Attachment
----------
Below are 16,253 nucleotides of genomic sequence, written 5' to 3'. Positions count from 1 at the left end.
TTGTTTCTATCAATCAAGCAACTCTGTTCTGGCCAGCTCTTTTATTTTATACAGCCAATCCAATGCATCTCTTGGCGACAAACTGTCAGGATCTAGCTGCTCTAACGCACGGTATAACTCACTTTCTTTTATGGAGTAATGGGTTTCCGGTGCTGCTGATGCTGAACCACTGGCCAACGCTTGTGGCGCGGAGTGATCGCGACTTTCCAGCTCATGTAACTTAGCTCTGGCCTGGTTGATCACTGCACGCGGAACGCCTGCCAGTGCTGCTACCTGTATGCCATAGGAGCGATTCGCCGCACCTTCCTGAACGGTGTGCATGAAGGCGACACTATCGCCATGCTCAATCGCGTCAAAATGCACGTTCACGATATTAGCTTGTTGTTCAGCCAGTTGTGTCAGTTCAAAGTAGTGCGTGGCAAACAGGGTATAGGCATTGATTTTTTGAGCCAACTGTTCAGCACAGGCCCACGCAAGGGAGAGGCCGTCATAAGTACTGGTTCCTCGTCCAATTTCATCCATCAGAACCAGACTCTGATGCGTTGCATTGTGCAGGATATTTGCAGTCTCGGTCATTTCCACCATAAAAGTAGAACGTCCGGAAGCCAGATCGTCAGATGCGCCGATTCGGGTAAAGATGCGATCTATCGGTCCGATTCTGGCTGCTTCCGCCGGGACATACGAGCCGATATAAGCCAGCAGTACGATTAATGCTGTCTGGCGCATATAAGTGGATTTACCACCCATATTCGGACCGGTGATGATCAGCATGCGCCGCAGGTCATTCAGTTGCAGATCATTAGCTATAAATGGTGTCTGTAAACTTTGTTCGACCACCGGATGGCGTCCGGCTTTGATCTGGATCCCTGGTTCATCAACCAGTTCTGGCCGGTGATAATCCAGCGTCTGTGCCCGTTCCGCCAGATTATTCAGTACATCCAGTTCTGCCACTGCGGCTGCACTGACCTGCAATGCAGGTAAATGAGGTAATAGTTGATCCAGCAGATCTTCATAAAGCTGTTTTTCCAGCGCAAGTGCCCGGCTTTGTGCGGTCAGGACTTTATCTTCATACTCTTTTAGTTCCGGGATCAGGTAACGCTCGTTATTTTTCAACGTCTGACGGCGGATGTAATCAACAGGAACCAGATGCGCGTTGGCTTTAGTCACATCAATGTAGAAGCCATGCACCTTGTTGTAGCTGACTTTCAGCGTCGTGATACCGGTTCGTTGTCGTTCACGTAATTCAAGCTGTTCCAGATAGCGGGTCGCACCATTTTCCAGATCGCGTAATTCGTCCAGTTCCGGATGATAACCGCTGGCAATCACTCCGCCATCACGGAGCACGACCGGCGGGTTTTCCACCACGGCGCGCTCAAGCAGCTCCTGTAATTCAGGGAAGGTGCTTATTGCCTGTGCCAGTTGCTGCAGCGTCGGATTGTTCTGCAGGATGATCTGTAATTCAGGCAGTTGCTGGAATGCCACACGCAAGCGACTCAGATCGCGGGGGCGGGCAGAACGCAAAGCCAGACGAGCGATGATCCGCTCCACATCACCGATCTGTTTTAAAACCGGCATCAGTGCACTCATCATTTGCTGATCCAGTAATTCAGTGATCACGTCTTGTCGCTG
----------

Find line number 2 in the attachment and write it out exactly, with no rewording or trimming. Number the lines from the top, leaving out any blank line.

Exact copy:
TTGTTTCTATCAATCAAGCAACTCTGTTCTGGCCAGCTCTTTTATTTTATACAGCCAATCCAATGCATCTCTTGGCGACAAACTGTCAGGATCTAGCTGCTCTAACGCACGGTATAACTCACTTTCTTTTATGGAGTAATGGGTTTCCGGTGCTGCTGATGCTGAACCACTGGCCAACGCTTGTGGCGCGGAGTGATCGCGACTTTCCAGCTCATGTAACTTAGCTCTGGCCTGGTTGATCACTGCACGCGGAACGCCTGCCAGTGCTGCTACCTGTATGCCATAGGAGCGATTCGCCGCACCTTCCTGAACGGTGTGCATGAAGGCGACACTATCGCCATGCTCAATCGCGTCAAAATGCACGTTCACGATATTAGCTTGTTGTTCAGCCAGTTGTGTCAGTTCAAAGTAGTGCGTGGCAAACAGGGTATAGGCATTGATTTTTTGAGCCAACTGTTCAGCACAGGCCCACGCAAGGGAGAGGCCGTCATAAGTACTGGTTCCTCGTCCAATTTCATCCATCAGAACCAGACTCTGATGCGTTGCATTGTGCAGGATATTTGCAGTCTCGGTCATTTCCACCATAAAAGTAGAACGTCCGGAAGCCAGATCGTCAGATGCGCCGATTCGGGTAAAGATGCGATCTATCGGTCCGATTCTGGCTGCTTCCGCCGGGACATACGAGCCGATATAAGCCAGCAGTACGATTAATGCTGTCTGGCGCATATAAGTGGATTTACCACCCATATTCGGACCGGTGATGATCAGCATGCGCCGCAGGTCATTCAGTTGCAGATCATTAGCTATAAATGGTGTCTGTAAACTTTGTTCGACCACCGGATGGCGTCCGGCTTTGATCTGGATCCCTGGTTCATCAACCAGTTCTGGCCGGTGATAATCCAGCGTCTGTGCCCGTTCCGCCAGATTATTCAGTACATCCAGTTCTGCCACTGCGGCTGCACTGACCTGCAATGCAGGTAAATGAGGTAATAGTTGATCCAGCAGATCTTCATAAAGCTGTTTTTCCAGCGCAAGTGCCCGGCTTTGTGCGGTCAGGACTTTATCTTCATACTCTTTTAGTTCCGGGATCAGGTAACGCTCGTTATTTTTCAACGTCTGACGGCGGATGTAATCAACAGGAACCAGATGCGCGTTGGCTTTAGTCACATCAATGTAGAAGCCATGCACCTTGTTGTAGCTGACTTTCAGCGTCGTGATACCGGTTCGTTGTCGTTCACGTAATTCAAGCTGTTCCAGATAGCGGGTCGCACCATTTTCCAGATCGCGTAATTCGTCCAGTTCCGGATGATAACCGCTGGCAATCACTCCGCCATCACGGAGCACGACCGGCGGGTTTTCCACCACGGCGCGCTCAAGCAGCTCCTGTAATTCAGGGAAGGTGCTTATTGCCTGTGCCAGTTGCTGCAGCGTCGGATTGTTCTGCAGGATGATCTGTAATTCAGGCAGTTGCTGGAATGCCACACGCAAGCGACTCAGATCGCGGGGGCGGGCAGAACGCAAAGCCAGACGAGCGATGATCCGCTCCACATCACCGATCTGTTTTAAAACCGGCATCAGTGCACTCATCATTTGCTGATCCAGTAATTCAGTGATCACGTCTTGTCGCTG